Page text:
Mr. Pitt called the right honourable general to order, and desired him to specify the instances where the agents of ministers had gone about the country practising bribery. It was an assertion which he believed the right honourable general could not bring to proof, and which, as he could not prove, he ought not to assert. He begged the right honourable general to suffer him to be the judge of his own honour. He had not been long accustomed to the violence of that House, or to its harsh language ; but he had been long enough accustomed to it, to assure the House, that neither unsupported slander, nor intemperate invective should discompose his mind. He would not condescend to answer interrogatories, which he did not think gentlemen entitled to put to him. He said, he should not give any answer whatever to their questions, and he concluded in a tone of high and elevated sentiment, and with a classical text, expressive of its being inconsistent with dignity to attend to either their rash slanders, or their modest questions.

Here the conversation was terminated by an adjournment.

January 29. 1784.

The order of the day for resuming the committee on the State of the Nation was, on the motion of Mr. Fox, adjourned till Monday. In reply to Mr. Fox's observations, which severely inveighed against ministers for retaining their situations in direct opposition to the sense of the House,

Mr. Pitt declared he did not rise to oppose the motion of the right honourable gentleman, but was called up in very express terms to state his objections to the mode of arraignment thus constantly adopted by those on the opposite side of the House. Against all that very high language thus personally addressed to him, he would only oppose his simple assertion, as he should affect no more argument on one side than was used on the other. Indeed he doubted not the House would think with him, that such a torrent of criminating assertions could not by any facts whatever be established. He was conscious to himself no part of his public, life or official conduct stood in the least need of any apology.

The delicacy of his present situation required discretion. He was determined to sustain it with as much firmness and decency as he could. This resolution was the result of deliberation ; and no invective or aspersion which the right honourable gentleman could throw out should divert him from that sort of behaviour he had already pursued; he could only act as his own judgment directed him. This direction, he trusted, would not lead him into any very palpable mistake; and while he retained a confidence of this kind, it was in vain to expect he would be the dupe of any other.

The right honourable gentleman, in saying they did not possess the requisites of a legal administration, was wrong, as they certainly had every formality which belonged to them as the servants of the public. These epithets, so well calculated to throw an odium on them, were therefore improperly applied ; for whatever the right honourable gentlemen might think of a majority, he would not allow that, in every case, a majority was to prescribe what in such and such circumstances it was proper for ministry to do. He did not believe there was a power in the House of Commons for the control of the prerogative. He rather thought every branch of the legislature was instituted to secure the legal and constitutional exercise of the other. He hoped, therefore, that it would never be contended, that the sovereign, in creating peers, or chusing his ministers, must first ask leave of the House.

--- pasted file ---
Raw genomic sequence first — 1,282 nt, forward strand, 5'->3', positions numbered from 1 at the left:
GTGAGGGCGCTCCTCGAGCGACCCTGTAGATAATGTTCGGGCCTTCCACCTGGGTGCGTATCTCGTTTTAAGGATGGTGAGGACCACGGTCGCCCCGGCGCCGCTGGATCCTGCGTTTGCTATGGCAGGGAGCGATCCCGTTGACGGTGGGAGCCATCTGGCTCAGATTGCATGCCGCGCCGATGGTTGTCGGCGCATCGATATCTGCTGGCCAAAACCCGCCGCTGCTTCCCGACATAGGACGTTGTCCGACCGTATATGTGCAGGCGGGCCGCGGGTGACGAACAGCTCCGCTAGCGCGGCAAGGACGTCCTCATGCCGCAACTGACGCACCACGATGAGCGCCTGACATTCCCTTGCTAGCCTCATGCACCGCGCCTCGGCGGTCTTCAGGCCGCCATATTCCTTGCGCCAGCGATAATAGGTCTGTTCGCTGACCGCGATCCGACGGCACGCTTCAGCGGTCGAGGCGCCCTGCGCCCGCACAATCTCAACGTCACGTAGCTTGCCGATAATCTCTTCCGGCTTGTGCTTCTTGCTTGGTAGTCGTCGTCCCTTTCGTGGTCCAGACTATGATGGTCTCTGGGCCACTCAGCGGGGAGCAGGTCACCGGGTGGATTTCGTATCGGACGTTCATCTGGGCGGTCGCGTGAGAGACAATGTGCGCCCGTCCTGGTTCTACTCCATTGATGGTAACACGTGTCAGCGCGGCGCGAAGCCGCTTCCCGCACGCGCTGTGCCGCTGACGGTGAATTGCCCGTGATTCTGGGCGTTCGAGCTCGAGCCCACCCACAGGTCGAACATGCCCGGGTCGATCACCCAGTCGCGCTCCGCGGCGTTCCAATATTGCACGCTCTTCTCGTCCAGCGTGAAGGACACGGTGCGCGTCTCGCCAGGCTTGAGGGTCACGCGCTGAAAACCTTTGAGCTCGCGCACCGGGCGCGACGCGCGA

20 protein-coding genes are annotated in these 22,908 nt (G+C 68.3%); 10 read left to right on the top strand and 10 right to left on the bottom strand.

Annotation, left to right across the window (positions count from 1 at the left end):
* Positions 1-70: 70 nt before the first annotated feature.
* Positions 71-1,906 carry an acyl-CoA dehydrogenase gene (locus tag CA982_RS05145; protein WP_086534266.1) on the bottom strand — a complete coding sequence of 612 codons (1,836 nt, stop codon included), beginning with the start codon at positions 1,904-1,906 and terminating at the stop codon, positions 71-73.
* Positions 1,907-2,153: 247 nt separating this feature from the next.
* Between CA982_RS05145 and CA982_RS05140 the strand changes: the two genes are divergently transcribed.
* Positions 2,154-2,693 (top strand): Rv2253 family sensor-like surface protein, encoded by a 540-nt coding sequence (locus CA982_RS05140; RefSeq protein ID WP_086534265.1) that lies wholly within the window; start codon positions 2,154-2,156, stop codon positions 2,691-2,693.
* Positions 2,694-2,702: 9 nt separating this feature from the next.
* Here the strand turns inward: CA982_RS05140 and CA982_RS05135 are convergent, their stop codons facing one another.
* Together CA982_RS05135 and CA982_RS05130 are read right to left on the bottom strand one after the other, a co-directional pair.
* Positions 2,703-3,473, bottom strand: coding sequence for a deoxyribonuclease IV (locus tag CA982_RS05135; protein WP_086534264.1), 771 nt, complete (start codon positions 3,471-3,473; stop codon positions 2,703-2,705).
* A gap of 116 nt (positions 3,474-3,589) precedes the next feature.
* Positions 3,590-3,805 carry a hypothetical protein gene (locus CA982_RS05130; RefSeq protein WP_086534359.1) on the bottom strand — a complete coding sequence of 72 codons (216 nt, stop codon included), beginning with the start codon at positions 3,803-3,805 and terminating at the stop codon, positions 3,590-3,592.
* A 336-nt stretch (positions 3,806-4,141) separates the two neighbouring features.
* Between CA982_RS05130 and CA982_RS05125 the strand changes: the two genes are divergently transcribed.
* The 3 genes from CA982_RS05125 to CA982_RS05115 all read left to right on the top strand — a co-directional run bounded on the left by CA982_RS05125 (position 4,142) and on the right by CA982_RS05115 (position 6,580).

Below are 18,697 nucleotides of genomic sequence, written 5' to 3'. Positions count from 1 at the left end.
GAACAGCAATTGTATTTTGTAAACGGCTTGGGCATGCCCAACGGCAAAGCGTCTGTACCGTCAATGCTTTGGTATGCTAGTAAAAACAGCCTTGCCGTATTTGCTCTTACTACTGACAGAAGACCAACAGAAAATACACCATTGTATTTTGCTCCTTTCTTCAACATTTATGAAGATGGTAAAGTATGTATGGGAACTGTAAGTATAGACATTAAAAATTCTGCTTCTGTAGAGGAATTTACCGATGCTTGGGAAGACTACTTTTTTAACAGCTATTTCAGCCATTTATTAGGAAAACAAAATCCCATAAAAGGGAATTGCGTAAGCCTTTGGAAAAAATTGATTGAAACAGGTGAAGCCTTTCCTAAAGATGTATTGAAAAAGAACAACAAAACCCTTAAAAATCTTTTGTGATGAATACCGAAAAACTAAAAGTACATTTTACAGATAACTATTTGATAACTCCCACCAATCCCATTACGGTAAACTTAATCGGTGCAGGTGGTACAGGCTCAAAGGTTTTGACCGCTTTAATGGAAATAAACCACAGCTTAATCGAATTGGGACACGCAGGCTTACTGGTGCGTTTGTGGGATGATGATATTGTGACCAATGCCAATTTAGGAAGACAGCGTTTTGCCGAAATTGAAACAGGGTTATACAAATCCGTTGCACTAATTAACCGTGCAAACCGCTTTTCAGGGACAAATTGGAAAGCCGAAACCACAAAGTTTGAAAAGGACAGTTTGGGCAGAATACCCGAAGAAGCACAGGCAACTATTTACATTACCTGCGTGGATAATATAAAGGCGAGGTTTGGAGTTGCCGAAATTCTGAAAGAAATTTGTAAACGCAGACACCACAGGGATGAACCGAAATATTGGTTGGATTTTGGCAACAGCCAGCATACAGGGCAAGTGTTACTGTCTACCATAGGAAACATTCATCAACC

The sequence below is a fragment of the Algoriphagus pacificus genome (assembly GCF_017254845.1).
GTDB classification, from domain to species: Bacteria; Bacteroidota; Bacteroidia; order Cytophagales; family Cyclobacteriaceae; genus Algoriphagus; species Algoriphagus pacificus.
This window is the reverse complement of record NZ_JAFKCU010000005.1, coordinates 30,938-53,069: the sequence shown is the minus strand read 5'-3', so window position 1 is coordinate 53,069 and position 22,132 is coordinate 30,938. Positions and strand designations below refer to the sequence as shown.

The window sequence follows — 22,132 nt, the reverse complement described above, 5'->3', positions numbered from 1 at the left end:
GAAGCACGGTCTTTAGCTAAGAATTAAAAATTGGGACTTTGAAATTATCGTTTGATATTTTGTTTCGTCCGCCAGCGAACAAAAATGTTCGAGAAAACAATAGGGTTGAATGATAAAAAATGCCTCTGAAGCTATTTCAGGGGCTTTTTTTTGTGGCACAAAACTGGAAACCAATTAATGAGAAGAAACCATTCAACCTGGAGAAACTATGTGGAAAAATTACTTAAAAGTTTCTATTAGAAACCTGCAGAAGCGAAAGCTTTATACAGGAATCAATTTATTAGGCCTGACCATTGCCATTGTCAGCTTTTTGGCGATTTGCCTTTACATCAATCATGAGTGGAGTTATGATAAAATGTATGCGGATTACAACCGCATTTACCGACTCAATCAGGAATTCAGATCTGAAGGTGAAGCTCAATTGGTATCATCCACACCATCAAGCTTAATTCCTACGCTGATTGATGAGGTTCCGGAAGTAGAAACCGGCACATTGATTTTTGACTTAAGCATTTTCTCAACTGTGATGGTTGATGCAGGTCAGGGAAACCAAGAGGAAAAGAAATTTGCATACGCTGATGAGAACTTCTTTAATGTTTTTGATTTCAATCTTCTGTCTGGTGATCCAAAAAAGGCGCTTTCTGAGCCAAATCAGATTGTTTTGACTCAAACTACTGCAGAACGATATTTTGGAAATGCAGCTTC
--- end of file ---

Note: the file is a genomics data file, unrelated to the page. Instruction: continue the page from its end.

The right honourable gentleman had said too, that there was now no government in the country: an allegation to which he would give an open and avowed negative. What! Were ministers of no use but to attend their duty in parliament ? Was there no official business to transact of a public and national description without the walls of the House of Commons? And whether thesė measures or schemes which depended on the assistance and concurrence of parliament, were or were not suspended, undoubtedly other matters, however inferior they might be thought, came under their inspection and control.

He wished, however, the right honourable gentleman would speak out. If His Majesty's ministers were as criminal as he would insinuate, there were only two ways of rendering them amenable to their country -- by criminating their conduct, or turning them out of place or power. Why does not the right honourable gentleman come boldly forward, and do one or other of these? The charge of disturbing the tranquillity of the country, or impeding publicbusiness, he considered as invidious and groundless. This he might retort, but he would not adopt the language of recrimination.

The throne was still as accessible as ever, and would still listen to the voice of reason and necessity. But it was as futile as it was improper to be coming down from time to time to the House, sounding the minds of gentlemen, and exciting them to opposition against a ministry whom they had it so much in their power to remove. It would be more manly as well as candid, to come at once to some specific charge, and decide the fate of a ministry thus obnoxious and uncomplying.

As for his own part, he regarded all threatenings of that sort with great indifference. The right honourable gentleman had un